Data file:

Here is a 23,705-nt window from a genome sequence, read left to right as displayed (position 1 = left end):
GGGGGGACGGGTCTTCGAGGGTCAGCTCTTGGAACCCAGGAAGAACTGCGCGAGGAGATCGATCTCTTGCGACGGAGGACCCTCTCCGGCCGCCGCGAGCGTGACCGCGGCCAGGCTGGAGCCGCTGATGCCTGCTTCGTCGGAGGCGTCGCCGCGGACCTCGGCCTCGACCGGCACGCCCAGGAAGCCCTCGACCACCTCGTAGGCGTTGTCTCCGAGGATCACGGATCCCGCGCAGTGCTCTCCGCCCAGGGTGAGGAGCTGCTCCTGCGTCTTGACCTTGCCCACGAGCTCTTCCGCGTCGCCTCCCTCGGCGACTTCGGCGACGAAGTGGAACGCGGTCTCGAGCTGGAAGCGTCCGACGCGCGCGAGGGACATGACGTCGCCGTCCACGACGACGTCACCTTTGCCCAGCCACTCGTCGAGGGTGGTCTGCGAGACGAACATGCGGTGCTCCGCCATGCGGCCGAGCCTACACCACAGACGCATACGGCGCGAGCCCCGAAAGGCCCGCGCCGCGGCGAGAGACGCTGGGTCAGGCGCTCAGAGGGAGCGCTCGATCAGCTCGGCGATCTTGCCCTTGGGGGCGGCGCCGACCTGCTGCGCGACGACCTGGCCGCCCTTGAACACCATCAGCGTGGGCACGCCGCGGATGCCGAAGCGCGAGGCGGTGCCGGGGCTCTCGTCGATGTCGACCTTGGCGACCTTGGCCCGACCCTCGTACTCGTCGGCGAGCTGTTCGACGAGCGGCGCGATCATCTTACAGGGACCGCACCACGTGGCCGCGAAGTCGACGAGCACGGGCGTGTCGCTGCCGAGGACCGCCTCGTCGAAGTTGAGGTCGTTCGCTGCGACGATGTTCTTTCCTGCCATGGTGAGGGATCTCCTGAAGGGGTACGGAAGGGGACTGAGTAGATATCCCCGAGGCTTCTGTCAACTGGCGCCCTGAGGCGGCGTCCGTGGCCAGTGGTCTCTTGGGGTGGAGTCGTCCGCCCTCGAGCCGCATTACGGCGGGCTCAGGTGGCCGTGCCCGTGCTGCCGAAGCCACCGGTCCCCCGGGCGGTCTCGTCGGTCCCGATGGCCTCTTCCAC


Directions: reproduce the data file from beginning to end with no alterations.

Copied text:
Here is a 23,705-nt window from a genome sequence, read left to right as displayed (position 1 = left end):
GGGGGGACGGGTCTTCGAGGGTCAGCTCTTGGAACCCAGGAAGAACTGCGCGAGGAGATCGATCTCTTGCGACGGAGGACCCTCTCCGGCCGCCGCGAGCGTGACCGCGGCCAGGCTGGAGCCGCTGATGCCTGCTTCGTCGGAGGCGTCGCCGCGGACCTCGGCCTCGACCGGCACGCCCAGGAAGCCCTCGACCACCTCGTAGGCGTTGTCTCCGAGGATCACGGATCCCGCGCAGTGCTCTCCGCCCAGGGTGAGGAGCTGCTCCTGCGTCTTGACCTTGCCCACGAGCTCTTCCGCGTCGCCTCCCTCGGCGACTTCGGCGACGAAGTGGAACGCGGTCTCGAGCTGGAAGCGTCCGACGCGCGCGAGGGACATGACGTCGCCGTCCACGACGACGTCACCTTTGCCCAGCCACTCGTCGAGGGTGGTCTGCGAGACGAACATGCGGTGCTCCGCCATGCGGCCGAGCCTACACCACAGACGCATACGGCGCGAGCCCCGAAAGGCCCGCGCCGCGGCGAGAGACGCTGGGTCAGGCGCTCAGAGGGAGCGCTCGATCAGCTCGGCGATCTTGCCCTTGGGGGCGGCGCCGACCTGCTGCGCGACGACCTGGCCGCCCTTGAACACCATCAGCGTGGGCACGCCGCGGATGCCGAAGCGCGAGGCGGTGCCGGGGCTCTCGTCGATGTCGACCTTGGCGACCTTGGCCCGACCCTCGTACTCGTCGGCGAGCTGTTCGACGAGCGGCGCGATCATCTTACAGGGACCGCACCACGTGGCCGCGAAGTCGACGAGCACGGGCGTGTCGCTGCCGAGGACCGCCTCGTCGAAGTTGAGGTCGTTCGCTGCGACGATGTTCTTTCCTGCCATGGTGAGGGATCTCCTGAAGGGGTACGGAAGGGGACTGAGTAGATATCCCCGAGGCTTCTGTCAACTGGCGCCCTGAGGCGGCGTCCGTGGCCAGTGGTCTCTTGGGGTGGAGTCGTCCGCCCTCGAGCCGCATTACGGCGGGCTCAGGTGGCCGTGCCCGTGCTGCCGAAGCCACCGGTCCCCCGGGCGGTCTCGTCGGTCCCGATGGCCTCTTCCAC